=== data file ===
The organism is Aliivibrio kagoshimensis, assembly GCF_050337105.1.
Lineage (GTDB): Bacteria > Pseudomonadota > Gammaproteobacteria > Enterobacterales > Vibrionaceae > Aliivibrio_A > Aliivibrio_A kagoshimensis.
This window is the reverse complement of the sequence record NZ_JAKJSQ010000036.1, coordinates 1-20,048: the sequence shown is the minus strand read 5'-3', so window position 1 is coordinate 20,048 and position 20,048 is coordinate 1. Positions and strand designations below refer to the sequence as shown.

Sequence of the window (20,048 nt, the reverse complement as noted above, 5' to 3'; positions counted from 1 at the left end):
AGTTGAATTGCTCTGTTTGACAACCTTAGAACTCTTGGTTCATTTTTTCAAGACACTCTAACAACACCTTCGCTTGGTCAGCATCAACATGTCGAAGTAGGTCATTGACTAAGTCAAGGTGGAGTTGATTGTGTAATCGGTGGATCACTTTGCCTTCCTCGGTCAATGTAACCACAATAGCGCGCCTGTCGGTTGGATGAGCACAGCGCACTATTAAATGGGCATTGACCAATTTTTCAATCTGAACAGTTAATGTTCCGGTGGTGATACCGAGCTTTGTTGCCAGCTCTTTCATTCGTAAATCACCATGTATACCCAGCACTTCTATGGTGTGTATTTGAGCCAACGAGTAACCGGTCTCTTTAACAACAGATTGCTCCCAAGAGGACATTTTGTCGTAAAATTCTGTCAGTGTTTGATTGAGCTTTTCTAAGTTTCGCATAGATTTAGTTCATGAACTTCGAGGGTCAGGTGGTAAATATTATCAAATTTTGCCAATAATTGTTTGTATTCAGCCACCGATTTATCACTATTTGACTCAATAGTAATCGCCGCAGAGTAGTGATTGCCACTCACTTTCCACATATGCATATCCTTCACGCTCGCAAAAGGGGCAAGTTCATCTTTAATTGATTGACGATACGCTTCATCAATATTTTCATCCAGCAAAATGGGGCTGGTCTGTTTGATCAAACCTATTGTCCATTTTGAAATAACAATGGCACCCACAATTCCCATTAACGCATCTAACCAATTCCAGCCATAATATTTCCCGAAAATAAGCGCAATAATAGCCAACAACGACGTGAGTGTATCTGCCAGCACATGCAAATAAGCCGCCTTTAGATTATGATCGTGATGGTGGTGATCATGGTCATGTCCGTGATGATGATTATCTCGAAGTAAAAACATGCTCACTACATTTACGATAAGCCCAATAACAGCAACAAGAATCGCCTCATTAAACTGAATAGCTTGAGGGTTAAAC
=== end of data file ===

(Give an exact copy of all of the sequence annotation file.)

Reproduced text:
The organism is Aliivibrio kagoshimensis, assembly GCF_050337105.1.
Lineage (GTDB): Bacteria > Pseudomonadota > Gammaproteobacteria > Enterobacterales > Vibrionaceae > Aliivibrio_A > Aliivibrio_A kagoshimensis.
This window is the reverse complement of the sequence record NZ_JAKJSQ010000036.1, coordinates 1-20,048: the sequence shown is the minus strand read 5'-3', so window position 1 is coordinate 20,048 and position 20,048 is coordinate 1. Positions and strand designations below refer to the sequence as shown.

Sequence of the window (20,048 nt, the reverse complement as noted above, 5' to 3'; positions counted from 1 at the left end):
AGTTGAATTGCTCTGTTTGACAACCTTAGAACTCTTGGTTCATTTTTTCAAGACACTCTAACAACACCTTCGCTTGGTCAGCATCAACATGTCGAAGTAGGTCATTGACTAAGTCAAGGTGGAGTTGATTGTGTAATCGGTGGATCACTTTGCCTTCCTCGGTCAATGTAACCACAATAGCGCGCCTGTCGGTTGGATGAGCACAGCGCACTATTAAATGGGCATTGACCAATTTTTCAATCTGAACAGTTAATGTTCCGGTGGTGATACCGAGCTTTGTTGCCAGCTCTTTCATTCGTAAATCACCATGTATACCCAGCACTTCTATGGTGTGTATTTGAGCCAACGAGTAACCGGTCTCTTTAACAACAGATTGCTCCCAAGAGGACATTTTGTCGTAAAATTCTGTCAGTGTTTGATTGAGCTTTTCTAAGTTTCGCATAGATTTAGTTCATGAACTTCGAGGGTCAGGTGGTAAATATTATCAAATTTTGCCAATAATTGTTTGTATTCAGCCACCGATTTATCACTATTTGACTCAATAGTAATCGCCGCAGAGTAGTGATTGCCACTCACTTTCCACATATGCATATCCTTCACGCTCGCAAAAGGGGCAAGTTCATCTTTAATTGATTGACGATACGCTTCATCAATATTTTCATCCAGCAAAATGGGGCTGGTCTGTTTGATCAAACCTATTGTCCATTTTGAAATAACAATGGCACCCACAATTCCCATTAACGCATCTAACCAATTCCAGCCATAATATTTCCCGAAAATAAGCGCAATAATAGCCAACAACGACGTGAGTGTATCTGCCAGCACATGCAAATAAGCCGCCTTTAGATTATGATCGTGATGGTGGTGATCATGGTCATGTCCGTGATGATGATTATCTCGAAGTAAAAACATGCTCACTACATTTACGATAAGCCCAATAACAGCAACAAGAATCGCCTCATTAAACTGAATAGCTTGAGGGTTAAAC